Updated: Mar 4
Hello and welcome!
I decided to start this blog because (1) I enjoy writing; and (2) I wanted a platform other than social media where I could write long, naval-gazing diatribes ;-) about my art and share what's going on in my world.
I've been working at this art business for about a year-and-a-half now, and find myself wanting to paint faces more than musicians.
As an artist, in order to sell our wares, we're asked to find our "why": WHY we create the art that we do. We need to dig deep and keep asking ourselves "why" with every new discovery. ("WHY do I love painting musicians? Because it brings back memories of playing and touring with my old jazz group and of going to music school, where I made so many friends." "WHY do you like those memories?", etc...)
So now I'm faced with this turning point in my career (I want to paint faces other than only musicians' or performers' faces) and need to re-examine WHY I make art.
I've had this conversation with my husband and with several different artists: WHY do artists need a WHY statement? A graphic designer doesn't need a WHY statement... Does this then mean that designers aren't artists? One of the reasons, I've realized, is that our collectors match the art to the artists. Artists' Why statements are what thread those together.
Galleries and outdoor art fairs insist on having this information as well. It helps them market the artists' work while providing context to the art.
"Artist Statements give the viewer some background on the work, you as the artist, and why you created the piece. A quality piece of artwork will always pique the interest of viewers on its own. However, providing an artist's statement for your work grounds the piece in the context you provide."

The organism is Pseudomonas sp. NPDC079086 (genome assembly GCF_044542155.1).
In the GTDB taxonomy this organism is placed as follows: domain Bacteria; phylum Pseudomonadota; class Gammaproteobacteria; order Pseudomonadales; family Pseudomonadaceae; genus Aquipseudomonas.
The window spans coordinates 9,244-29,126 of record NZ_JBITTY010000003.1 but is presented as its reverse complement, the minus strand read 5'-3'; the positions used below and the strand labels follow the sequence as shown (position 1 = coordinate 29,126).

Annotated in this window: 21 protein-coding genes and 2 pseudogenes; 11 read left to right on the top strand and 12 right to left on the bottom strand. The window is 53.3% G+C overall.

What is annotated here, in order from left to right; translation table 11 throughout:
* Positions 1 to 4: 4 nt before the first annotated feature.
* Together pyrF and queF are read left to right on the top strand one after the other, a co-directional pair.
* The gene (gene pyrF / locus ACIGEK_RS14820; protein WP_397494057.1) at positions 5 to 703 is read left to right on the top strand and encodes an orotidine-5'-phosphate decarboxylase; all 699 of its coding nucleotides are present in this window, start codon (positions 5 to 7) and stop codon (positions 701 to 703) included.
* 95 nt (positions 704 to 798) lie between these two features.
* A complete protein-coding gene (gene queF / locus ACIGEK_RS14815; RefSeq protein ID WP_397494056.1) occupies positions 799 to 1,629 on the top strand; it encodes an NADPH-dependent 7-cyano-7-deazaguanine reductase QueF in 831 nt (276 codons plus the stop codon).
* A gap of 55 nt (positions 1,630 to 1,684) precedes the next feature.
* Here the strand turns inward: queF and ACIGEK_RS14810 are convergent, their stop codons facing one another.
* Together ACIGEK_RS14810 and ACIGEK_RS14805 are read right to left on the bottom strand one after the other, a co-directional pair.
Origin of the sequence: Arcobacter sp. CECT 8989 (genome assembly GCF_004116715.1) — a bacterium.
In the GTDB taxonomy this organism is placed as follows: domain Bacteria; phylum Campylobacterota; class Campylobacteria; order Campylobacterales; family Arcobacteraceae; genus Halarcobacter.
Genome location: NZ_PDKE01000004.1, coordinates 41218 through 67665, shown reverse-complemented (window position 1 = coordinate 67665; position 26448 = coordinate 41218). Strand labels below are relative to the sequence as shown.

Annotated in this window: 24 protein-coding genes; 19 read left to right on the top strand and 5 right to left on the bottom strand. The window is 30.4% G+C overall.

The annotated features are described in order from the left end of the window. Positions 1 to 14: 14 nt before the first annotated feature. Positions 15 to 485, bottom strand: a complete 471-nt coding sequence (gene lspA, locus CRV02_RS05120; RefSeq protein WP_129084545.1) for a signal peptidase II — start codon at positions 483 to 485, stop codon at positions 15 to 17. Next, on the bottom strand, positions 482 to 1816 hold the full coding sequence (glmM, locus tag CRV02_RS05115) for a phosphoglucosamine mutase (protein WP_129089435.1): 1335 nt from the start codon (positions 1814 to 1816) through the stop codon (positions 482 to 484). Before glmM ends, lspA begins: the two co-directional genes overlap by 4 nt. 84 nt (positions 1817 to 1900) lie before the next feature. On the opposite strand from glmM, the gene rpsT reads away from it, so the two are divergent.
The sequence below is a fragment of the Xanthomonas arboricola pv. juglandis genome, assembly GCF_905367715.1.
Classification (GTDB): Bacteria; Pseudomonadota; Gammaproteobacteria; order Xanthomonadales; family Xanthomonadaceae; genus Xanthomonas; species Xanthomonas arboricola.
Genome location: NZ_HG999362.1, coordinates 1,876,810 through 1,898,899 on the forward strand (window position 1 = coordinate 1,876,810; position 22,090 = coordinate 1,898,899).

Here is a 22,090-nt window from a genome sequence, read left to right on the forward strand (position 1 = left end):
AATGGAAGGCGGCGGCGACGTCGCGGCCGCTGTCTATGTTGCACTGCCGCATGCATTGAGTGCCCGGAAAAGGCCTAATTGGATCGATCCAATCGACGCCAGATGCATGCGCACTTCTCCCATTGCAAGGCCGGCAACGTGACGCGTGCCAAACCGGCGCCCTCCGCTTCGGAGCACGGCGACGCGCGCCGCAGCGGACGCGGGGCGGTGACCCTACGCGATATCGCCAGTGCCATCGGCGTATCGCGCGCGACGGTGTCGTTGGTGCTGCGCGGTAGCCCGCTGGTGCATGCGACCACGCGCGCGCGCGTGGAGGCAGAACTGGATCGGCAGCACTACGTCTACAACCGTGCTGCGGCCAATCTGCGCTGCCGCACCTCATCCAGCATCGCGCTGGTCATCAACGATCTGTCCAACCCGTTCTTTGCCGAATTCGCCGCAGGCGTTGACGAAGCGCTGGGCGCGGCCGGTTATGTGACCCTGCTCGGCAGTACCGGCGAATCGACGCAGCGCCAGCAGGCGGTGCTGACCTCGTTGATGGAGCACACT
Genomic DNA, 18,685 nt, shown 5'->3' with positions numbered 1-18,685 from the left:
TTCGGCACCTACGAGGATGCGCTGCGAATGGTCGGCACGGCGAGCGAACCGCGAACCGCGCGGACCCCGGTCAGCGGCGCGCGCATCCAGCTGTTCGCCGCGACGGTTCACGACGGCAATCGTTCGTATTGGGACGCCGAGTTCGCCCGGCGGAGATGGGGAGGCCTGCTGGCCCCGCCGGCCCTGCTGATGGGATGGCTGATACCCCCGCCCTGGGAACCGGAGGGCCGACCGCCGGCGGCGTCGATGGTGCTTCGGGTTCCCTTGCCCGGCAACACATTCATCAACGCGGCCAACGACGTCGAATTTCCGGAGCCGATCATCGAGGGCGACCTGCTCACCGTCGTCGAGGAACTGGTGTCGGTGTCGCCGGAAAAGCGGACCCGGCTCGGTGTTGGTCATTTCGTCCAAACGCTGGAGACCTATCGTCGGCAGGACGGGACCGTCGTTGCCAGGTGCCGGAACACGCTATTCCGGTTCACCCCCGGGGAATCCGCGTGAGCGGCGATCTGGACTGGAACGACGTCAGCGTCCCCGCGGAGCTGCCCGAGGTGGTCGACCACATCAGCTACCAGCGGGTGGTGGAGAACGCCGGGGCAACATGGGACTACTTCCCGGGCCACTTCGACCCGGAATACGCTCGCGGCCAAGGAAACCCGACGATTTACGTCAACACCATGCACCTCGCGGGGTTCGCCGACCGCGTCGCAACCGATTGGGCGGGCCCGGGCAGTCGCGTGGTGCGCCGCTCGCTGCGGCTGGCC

So, as much as I want to avoid doing this... I must!
I've now changed my "WHY" statement on my website to exclude the word "performers". This doesn't mean I'll never ever ever paint another performer, but that I'm broadening my scope of potential subjects, as I'm a portrait painter (which you've probably guessed by now).
My old Why statement was: "A former jazz vocalist and stage performer, I now use my artistic voice to express myself with paint instead of music. (But listening to music while I paint is a must!) I’ve had the pleasure of working with many excellent musicians and other stage performers before spending 25 years in the corporate world. They helped raise me to a level where I played the Montreal International
Jazz Festival on three different occasions, toured eastern Canada and the northeastern United States, and even performed in Hong Kong. These performers gave me the opportunity to shine and surrounded me with excellence.
The energy many performers exude on stage or in rehearsals can be electric. I’m drawn to capturing that electricity on canvas through bold use of colour and abstract realism/expressionism to help celebrate, “see” and feel this unique energy."
My new one is:
"The energy and emotions many people exude can be electric. I’m drawn to capturing that essence on canvas through bold use of colour and abstract realism/expressionism to help celebrate, "see" and feel this unique emotional energy."
LESS is MORE! This now "allows" me to paint ANY face or figure! And if I stray from it for one or two collections, so be it. This is really my WHY right now.
New Painting in Progress
This is the new painting I'm working on. It will most likely change. I'm not big on blending colours but decided to do this with her hair, to have it simulate fire. I usually prefer to layer my brushstrokes and to allow some "peak-through" from the layers beneath. I painted her face in this way.
[This photo has a "moiré effect" (the light and dark wavy lines you see in the bottom right area of the painting), which is NOT part of the painting but a result of my phone's camera being confused and not knowing how to properly display those areas.]
I'm curious to know your reaction to this new painting and my new "WHY" statement!
Please leave me your comment below.